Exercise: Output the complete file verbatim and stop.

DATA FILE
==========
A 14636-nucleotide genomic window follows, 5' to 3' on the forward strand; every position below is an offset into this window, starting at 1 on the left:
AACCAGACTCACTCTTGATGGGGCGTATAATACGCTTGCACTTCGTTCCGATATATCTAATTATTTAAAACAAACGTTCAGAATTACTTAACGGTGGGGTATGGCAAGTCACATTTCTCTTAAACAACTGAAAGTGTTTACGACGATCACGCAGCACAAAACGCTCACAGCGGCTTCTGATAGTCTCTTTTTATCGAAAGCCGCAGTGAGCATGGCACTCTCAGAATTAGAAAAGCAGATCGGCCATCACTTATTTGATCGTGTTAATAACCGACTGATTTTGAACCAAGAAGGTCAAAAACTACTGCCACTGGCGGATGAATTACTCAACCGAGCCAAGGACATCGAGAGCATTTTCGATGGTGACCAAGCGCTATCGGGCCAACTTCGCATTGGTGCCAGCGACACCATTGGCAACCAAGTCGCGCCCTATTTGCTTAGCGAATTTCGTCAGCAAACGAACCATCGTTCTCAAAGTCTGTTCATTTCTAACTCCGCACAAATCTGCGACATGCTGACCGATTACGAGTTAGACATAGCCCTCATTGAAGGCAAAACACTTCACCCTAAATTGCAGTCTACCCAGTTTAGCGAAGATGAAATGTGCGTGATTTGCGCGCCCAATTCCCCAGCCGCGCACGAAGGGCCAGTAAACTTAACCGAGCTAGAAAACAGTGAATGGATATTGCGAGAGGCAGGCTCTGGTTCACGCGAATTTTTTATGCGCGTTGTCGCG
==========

A 14636-nucleotide genomic window follows, 5' to 3' on the forward strand; every position below is an offset into this window, starting at 1 on the left:
AACCAGACTCACTCTTGATGGGGCGTATAATACGCTTGCACTTCGTTCCGATATATCTAATTATTTAAAACAAACGTTCAGAATTACTTAACGGTGGGGTATGGCAAGTCACATTTCTCTTAAACAACTGAAAGTGTTTACGACGATCACGCAGCACAAAACGCTCACAGCGGCTTCTGATAGTCTCTTTTTATCGAAAGCCGCAGTGAGCATGGCACTCTCAGAATTAGAAAAGCAGATCGGCCATCACTTATTTGATCGTGTTAATAACCGACTGATTTTGAACCAAGAAGGTCAAAAACTACTGCCACTGGCGGATGAATTACTCAACCGAGCCAAGGACATCGAGAGCATTTTCGATGGTGACCAAGCGCTATCGGGCCAACTTCGCATTGGTGCCAGCGACACCATTGGCAACCAAGTCGCGCCCTATTTGCTTAGCGAATTTCGTCAGCAAACGAACCATCGTTCTCAAAGTCTGTTCATTTCTAACTCCGCACAAATCTGCGACATGCTGACCGATTACGAGTTAGACATAGCCCTCATTGAAGGCAAAACACTTCACCCTAAATTGCAGTCTACCCAGTTTAGCGAAGATGAAATGTGCGTGATTTGCGCGCCCAATTCCCCAGCCGCGCACGAAGGGCCAGTAAACTTAACCGAGCTAGAAAACAGTGAATGGATATTGCGAGAGGCAGGCTCTGGTTCACGCGAATTTTTTATGCGCGTTGTCGCG